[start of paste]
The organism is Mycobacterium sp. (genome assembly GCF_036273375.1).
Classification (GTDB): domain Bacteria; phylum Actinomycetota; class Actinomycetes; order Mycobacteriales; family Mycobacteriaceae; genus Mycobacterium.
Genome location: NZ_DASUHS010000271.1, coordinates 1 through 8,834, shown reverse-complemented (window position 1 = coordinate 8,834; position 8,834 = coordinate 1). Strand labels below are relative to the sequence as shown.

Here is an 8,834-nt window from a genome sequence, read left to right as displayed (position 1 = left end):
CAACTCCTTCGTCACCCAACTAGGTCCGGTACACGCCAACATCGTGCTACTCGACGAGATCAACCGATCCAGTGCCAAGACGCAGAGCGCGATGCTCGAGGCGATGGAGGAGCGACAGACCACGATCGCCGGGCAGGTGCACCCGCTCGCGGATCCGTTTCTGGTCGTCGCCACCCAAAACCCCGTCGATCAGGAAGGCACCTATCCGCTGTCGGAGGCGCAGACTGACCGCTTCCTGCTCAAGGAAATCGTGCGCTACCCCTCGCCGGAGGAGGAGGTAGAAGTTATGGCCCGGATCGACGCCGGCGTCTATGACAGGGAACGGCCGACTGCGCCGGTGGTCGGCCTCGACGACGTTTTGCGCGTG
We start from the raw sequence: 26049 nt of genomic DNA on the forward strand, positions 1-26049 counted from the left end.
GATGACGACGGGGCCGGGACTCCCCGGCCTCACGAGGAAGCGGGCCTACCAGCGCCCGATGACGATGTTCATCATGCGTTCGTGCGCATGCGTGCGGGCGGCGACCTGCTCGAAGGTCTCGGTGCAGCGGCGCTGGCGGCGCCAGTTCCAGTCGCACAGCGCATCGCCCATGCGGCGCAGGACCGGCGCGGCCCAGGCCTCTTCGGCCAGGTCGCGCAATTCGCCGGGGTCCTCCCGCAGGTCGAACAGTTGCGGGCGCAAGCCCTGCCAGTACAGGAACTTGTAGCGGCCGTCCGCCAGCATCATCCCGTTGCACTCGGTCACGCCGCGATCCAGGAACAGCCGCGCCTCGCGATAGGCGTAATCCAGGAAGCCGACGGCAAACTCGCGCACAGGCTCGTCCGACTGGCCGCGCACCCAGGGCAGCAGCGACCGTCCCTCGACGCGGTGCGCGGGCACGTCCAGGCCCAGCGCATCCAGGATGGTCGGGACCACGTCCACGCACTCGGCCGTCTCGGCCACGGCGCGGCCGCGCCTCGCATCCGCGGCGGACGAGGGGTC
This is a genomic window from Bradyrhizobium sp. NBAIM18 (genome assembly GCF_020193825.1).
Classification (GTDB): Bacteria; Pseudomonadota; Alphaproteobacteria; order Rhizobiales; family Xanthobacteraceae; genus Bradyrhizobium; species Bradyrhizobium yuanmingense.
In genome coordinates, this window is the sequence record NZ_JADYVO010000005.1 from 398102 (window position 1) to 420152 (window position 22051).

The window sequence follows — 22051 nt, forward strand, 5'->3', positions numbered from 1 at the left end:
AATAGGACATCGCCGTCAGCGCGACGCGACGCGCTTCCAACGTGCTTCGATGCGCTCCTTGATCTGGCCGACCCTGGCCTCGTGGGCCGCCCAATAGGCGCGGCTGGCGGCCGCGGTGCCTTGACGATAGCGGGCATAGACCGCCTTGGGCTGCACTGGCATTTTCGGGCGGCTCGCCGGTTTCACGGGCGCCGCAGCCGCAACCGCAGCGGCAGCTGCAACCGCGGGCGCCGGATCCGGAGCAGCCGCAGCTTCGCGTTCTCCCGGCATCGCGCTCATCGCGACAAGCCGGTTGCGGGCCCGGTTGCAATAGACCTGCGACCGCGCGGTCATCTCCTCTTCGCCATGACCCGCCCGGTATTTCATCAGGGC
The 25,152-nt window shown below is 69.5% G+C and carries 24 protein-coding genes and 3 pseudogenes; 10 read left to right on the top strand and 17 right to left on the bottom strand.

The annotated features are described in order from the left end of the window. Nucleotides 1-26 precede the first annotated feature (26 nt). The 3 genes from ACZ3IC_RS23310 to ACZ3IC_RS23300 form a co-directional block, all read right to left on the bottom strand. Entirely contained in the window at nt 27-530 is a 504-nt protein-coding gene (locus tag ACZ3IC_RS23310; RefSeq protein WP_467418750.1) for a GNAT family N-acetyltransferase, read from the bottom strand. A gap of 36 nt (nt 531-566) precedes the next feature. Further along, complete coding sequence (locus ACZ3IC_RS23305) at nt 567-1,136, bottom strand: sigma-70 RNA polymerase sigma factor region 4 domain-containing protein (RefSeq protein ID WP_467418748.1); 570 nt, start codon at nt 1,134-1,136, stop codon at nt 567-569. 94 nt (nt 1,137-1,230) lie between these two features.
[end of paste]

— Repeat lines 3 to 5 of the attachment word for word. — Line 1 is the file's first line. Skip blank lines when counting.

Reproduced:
Genome location: NZ_DASUHS010000271.1, coordinates 1 through 8,834, shown reverse-complemented (window position 1 = coordinate 8,834; position 8,834 = coordinate 1). Strand labels below are relative to the sequence as shown.

Here is an 8,834-nt window from a genome sequence, read left to right as displayed (position 1 = left end):
CAACTCCTTCGTCACCCAACTAGGTCCGGTACACGCCAACATCGTGCTACTCGACGAGATCAACCGATCCAGTGCCAAGACGCAGAGCGCGATGCTCGAGGCGATGGAGGAGCGACAGACCACGATCGCCGGGCAGGTGCACCCGCTCGCGGATCCGTTTCTGGTCGTCGCCACCCAAAACCCCGTCGATCAGGAAGGCACCTATCCGCTGTCGGAGGCGCAGACTGACCGCTTCCTGCTCAAGGAAATCGTGCGCTACCCCTCGCCGGAGGAGGAGGTAGAAGTTATGGCCCGGATCGACGCCGGCGTCTATGACAGGGAACGGCCGACTGCGCCGGTGGTCGGCCTCGACGACGTTTTGCGCGTG